Soul Seeing: Could it be that a good quantity of human loneliness is due to an absence of poetry?
This coming week, we will mark the 35th anniversary of the martyrdom of Archbishop Oscar Romero. His life offers a key to understanding the readings of this last "ordinary" Sunday of Lent. According to those who knew him, Romero was always a faithful priest and bishop, totally dedicated to being a pastor and servant of God. His area of growth in holiness, like ours, was to amplify his perspective, to understand with the heart of God. Before speaking more of him, we turn to today's Scripture.
Column: Humans are hardwired to tell stories and to respond to the stories of others. More and more, I find they inspire my spiritual life.
Now as I was reflecting on the three lessons today -- the Gospel lesson perhaps most of all, but all three lessons -- I was reminded of the encyclical letter that Pope Francis published, with the first one he wrote as his own encyclical letter at the beginning of his time as being bishop of Rome, and it's called "The Joy of the Gospel."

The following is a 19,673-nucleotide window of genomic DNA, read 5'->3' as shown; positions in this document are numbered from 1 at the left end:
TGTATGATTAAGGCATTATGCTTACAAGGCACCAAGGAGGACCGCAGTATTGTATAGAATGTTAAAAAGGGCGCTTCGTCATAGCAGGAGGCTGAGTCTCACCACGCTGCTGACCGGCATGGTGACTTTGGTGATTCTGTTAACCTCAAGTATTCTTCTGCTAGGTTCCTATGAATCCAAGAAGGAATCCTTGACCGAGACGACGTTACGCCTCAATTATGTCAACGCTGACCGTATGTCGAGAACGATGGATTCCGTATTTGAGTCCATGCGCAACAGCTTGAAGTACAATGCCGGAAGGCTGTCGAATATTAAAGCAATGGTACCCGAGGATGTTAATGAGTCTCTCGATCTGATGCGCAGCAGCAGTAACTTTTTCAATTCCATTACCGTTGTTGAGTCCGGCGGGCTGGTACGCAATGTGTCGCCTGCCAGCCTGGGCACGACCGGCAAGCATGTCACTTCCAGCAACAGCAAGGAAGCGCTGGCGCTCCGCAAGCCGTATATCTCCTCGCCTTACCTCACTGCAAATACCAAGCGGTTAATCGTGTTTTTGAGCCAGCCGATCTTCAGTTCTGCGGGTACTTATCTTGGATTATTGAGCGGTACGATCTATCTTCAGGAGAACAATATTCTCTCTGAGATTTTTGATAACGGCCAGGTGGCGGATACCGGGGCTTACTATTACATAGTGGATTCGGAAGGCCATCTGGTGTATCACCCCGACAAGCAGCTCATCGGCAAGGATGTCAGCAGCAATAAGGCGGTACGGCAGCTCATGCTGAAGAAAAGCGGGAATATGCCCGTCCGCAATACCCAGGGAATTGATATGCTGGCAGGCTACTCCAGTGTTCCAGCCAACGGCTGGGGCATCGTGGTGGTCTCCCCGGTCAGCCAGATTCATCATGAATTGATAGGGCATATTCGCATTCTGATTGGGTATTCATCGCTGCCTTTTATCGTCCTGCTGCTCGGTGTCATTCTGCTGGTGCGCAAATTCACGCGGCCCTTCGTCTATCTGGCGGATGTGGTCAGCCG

Young Voices: If there is anyone on the planet who if given the opportunity would not change something about him- or herself, I would love to meet them.
A small c catholic: I wish I could report to you that Merton's piercing insights have become outdated and even irrelevant because we have rid the world of violence.
Making a Difference: Writing a column on social justice and peace offers me plenty of timely issues to choose from.
"Seasons of Celebration: Thomas Merton at 100" profiles Merton the writer, interfaith dialogue partner, peace and racial justice activist, as well as the photographer, calligrapher and correspondent.
Our readings for this Fourth Sunday of Lent make us privy to the slow development of the Christian understanding of salvation. We begin with a reading from 2 Chronicles that sums up much of Old Testament salvation history: God gives the people good things, the people sin and are punished, God saves them again -- and the pattern repeats itself.
Global Sisters Report: Liliana Gomez is torn between two paths, just the kind of person the organizers of a conference on discernment hoped to attract.